Business analysis is too important to be left to a clerk.

A Requirements Manager is someone who can combine the technical skills of business analysis with the people and process management skills needed to get the job done. A true Renaissance Individual, they will have an existing and growing deep knowledge of the sponsoring organization, its market segment and competitive landscape, along with its culture, processes, politics and priorities – and be able to work the system towards solutions that provide sustainable value.  Applying best practices from key solution disciplines including project management, strategic and investment planning, finance, information technology, process engineering and sales allows the Requirements Manager to transcend titles and become a sought after resource beyond the realm of projects that tweak the database.

Sounds good, right?  Here’s the kicker. They have to be positioned as such and provided with the opportunity and training to be this and do this level of work. Can everyone rise to this level of service and value? I don’t believe so.  Like any profession or endeavour, you have to also consider what someone is bringing to the table insofar as raw talent, past experience and potential.  However, all business analysis professionals can (and most want to) add more value in their work.

How do we get there?

  • Business Leaders – Any business leader with enough experience knows that if you find someone who has in-place leadership and management capabilities in addition to technical skill, you must do anything to keep them, creating a job if necessary that appeals to, challenges and most of all, retains that talent for the organization.  Send them out for training on the tools and techniques for six weeks. Grow a Requirements Manager.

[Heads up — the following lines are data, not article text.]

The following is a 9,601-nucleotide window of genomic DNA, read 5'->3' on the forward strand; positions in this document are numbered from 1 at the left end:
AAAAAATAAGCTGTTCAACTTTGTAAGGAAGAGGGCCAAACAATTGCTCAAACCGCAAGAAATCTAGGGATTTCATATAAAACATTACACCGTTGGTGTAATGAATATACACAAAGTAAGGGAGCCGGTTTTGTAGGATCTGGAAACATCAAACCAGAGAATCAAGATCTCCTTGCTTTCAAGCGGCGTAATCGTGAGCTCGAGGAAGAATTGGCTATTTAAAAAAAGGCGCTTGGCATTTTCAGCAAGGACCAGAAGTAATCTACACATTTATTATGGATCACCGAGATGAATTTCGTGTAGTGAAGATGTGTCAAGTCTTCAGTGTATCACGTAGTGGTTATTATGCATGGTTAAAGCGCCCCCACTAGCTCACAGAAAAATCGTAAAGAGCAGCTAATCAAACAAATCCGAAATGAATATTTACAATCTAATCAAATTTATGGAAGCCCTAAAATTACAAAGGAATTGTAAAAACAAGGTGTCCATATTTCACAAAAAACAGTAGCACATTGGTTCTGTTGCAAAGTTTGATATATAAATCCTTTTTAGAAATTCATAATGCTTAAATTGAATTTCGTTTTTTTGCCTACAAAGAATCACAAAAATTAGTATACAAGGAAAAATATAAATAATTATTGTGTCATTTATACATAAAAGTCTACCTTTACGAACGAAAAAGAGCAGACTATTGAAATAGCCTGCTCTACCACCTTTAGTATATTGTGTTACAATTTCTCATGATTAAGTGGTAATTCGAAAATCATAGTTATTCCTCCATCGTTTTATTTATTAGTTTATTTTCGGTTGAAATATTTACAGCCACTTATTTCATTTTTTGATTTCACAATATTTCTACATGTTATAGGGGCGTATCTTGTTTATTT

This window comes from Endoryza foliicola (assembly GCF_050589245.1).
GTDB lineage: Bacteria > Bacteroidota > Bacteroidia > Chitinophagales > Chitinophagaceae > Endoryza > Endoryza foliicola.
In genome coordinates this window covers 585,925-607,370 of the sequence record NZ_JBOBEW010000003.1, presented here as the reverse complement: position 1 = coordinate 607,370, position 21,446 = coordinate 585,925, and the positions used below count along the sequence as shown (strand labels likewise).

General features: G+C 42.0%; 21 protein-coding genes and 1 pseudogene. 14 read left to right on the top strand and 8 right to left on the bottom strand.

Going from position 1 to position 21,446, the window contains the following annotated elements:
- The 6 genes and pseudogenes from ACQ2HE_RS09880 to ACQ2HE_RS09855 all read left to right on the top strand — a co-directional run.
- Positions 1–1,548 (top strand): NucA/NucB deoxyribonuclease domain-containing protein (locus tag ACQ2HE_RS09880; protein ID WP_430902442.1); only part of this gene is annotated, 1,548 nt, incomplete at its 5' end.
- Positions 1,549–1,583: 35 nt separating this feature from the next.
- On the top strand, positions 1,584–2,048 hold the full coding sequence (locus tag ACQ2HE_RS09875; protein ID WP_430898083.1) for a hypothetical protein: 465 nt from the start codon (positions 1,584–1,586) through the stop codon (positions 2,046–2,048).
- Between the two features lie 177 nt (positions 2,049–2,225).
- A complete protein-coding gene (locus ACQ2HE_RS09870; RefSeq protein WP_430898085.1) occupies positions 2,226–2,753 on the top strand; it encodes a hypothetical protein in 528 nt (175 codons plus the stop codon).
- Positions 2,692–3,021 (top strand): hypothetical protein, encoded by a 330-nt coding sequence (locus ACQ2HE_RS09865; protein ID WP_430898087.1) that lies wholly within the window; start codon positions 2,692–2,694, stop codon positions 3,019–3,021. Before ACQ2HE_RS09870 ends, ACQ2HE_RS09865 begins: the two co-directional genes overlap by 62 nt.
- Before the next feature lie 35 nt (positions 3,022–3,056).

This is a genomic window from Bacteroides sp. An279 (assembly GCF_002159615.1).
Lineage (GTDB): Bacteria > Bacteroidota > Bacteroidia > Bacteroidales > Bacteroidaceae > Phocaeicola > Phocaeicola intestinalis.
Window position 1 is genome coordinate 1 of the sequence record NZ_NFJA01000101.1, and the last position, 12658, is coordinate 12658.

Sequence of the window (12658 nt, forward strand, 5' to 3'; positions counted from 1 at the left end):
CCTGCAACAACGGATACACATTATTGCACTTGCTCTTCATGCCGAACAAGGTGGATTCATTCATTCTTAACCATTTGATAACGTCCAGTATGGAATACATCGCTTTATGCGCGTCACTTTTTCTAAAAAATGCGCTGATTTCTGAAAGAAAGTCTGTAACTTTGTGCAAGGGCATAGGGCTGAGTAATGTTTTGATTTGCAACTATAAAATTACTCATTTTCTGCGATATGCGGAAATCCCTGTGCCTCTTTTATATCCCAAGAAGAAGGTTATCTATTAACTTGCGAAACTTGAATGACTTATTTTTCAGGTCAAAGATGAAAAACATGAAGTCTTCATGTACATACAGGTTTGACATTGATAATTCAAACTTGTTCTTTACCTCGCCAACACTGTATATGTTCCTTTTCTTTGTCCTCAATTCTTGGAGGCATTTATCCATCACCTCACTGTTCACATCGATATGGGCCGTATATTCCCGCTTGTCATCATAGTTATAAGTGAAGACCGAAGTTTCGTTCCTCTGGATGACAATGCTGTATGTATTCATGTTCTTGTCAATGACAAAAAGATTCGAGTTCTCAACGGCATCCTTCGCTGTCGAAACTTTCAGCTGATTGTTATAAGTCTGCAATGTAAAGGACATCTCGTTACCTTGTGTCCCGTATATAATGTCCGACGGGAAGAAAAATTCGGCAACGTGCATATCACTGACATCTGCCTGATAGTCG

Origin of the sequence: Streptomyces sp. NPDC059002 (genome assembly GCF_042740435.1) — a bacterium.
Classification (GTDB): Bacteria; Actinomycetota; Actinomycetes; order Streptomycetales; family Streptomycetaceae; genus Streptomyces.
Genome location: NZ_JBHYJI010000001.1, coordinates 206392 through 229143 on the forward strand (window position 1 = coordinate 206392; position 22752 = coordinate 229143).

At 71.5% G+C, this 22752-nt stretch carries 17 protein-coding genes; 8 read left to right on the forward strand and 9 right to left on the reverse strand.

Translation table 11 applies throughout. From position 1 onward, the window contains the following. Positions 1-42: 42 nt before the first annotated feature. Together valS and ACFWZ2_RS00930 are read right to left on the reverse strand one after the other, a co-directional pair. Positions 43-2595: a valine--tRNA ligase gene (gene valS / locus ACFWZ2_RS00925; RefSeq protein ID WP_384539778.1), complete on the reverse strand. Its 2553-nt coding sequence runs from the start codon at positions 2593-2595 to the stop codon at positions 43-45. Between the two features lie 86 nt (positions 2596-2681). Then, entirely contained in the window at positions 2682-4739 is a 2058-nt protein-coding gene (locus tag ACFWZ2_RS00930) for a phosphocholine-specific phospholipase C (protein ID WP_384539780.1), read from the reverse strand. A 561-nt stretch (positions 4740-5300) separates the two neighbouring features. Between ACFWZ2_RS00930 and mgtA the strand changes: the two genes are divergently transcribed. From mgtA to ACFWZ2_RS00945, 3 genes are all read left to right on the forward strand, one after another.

• Organizations – Most leading organizations who have been investing heavily and consistently in training people in business analysis need to move quickly to the next level or risk losing the existing top gun requirements managers in their business analysis group.  Identify your high potentials and fast track them through leadership, people management and process skills. Train them in project management, finance fundamentals, strategy.  Provide this training at a more relaxed pace to your entire business analysis group. They may not be guild masters now, but this apprenticeship will make them much better at what they do now.
  • Individuals – If you are a natural leader, enjoy wearing the hat, are good at it and get deep satisfaction from facilitating effective solutions that provide real benefits for people and organizations, investigate business analysis. If you are a business analyst who is frustrated by your inability to get things done and really manage your work and deliverables, lobby for the training in the kinds of things identified here that will give you the skills to make it so.

From Strategic Business Analysis: Building Business Value ©2012 Jason Questor. Jason is founding and current President of the Toronto Chapter of the International Institute of Business Analysis, and writes and speaks extensively on the subject.

All ACHIEVEBLUE Front and Centre Strategic Business Analysis courses stress requirements management along with best practice tools and techniques. Find out more by clicking here.